he year was 1989, shortly after the big earthquake. I learned through a friend in my dorm that it was possible to communicate with people on the other side of the United States, live, via a computer using a program called fnet. It seemed pretty intriguing and having grown up in rural Northern California (Somes Bar, population 150) I was yearning for more contact with the world.
Of course once I went to the CATS computer center I had no idea what to choose for my account name.
While I've always had an active imagination I never really played any characters...oh my mom gave me Dungeons and Dragons when I was a kid because she heard it was cool but not living near any other kids I never had anyone to play with and I couldn't figure out how to play solo very well. I didn't have any favorite characters from books who I identified with despite being a voracious reader growing up. Maybe I just lacked exposure to being someone other than me in a real life context. Maybe I was just an idjit fresh out of high school. Whatever the cause, the result was that I couldn't think of anything better sounding or more appropriate once I was on the spot at the computer center so I went with familiarity and chose "yvonne".
You might think the story ends there but it doesn't. Later that same year I was playing a game with Larry Hastings, account funkstr (The Galactic Funkster), coming up with words and sentences made up of letters, rebus-style. Things like "I NV U" for "I envy you". In a stroke of genius I thought up CNMNE for "sea anemone" which I thought was especially clever since I was in the marine biology program at UCSC. I was so entranced with it I decided to change my login from yvonne to cnmne. I was told it would take up to 24 hours from when I filled out the paperwork. It was so exciting when I finally got to log in as cnmne!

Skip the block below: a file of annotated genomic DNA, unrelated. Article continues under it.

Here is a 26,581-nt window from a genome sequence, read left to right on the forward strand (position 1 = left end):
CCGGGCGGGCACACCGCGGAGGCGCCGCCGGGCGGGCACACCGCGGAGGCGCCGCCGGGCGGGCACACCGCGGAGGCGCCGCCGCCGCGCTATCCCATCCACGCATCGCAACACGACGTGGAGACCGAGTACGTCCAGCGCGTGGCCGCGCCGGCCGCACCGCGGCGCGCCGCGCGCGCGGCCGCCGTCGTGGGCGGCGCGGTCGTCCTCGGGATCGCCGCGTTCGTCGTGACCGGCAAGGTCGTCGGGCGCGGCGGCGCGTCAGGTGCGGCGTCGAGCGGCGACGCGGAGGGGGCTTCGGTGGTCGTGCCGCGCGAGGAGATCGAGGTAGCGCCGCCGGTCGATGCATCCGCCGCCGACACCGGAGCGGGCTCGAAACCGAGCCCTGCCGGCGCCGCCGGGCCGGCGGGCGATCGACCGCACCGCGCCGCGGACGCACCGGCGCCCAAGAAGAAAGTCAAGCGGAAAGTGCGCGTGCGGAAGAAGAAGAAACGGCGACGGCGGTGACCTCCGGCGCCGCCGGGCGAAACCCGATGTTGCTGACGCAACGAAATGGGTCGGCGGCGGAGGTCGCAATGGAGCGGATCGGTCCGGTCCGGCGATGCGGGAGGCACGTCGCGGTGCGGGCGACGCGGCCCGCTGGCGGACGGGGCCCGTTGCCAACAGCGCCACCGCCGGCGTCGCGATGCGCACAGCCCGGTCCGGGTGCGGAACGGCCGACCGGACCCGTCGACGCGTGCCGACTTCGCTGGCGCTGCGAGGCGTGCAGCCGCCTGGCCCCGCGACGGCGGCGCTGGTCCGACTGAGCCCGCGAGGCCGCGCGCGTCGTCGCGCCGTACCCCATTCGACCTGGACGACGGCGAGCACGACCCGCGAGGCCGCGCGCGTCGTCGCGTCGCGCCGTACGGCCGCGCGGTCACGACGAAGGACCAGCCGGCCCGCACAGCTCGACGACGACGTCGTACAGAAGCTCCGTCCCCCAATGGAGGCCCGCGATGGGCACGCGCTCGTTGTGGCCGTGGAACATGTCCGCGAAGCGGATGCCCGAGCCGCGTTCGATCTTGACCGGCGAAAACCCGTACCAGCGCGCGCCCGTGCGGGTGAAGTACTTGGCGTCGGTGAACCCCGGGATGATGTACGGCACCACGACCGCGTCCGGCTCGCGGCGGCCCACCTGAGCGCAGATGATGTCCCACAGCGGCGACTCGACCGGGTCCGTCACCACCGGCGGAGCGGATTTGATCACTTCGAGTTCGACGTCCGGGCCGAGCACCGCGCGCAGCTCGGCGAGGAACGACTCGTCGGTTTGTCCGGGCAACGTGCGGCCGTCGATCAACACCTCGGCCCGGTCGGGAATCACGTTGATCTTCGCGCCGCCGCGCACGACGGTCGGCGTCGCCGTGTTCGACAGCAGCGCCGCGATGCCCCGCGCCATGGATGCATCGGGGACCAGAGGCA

What I wasn't expecting was to be an outsider all over again. Of course no one recognized the new account name, and no one could figure out what it was on their own since it was all lowercase.
Even after I told people it was me they didn't seem totally trusting in the online environment (oh what a shocker). I felt like an outcast and I missed my old self. I know that sounds sad. So 24 hours after I changed my name I went back to the CATS computer center and requested to change it back. The women who worked the desk were very resistant and annoyed. I begged and pleaded and finally persevered.
Not long after I learned CATS changed their policy and changing accounts was no longer allowed. I never found out for sure but it seems pretty likely my case may have helped push along the new policy.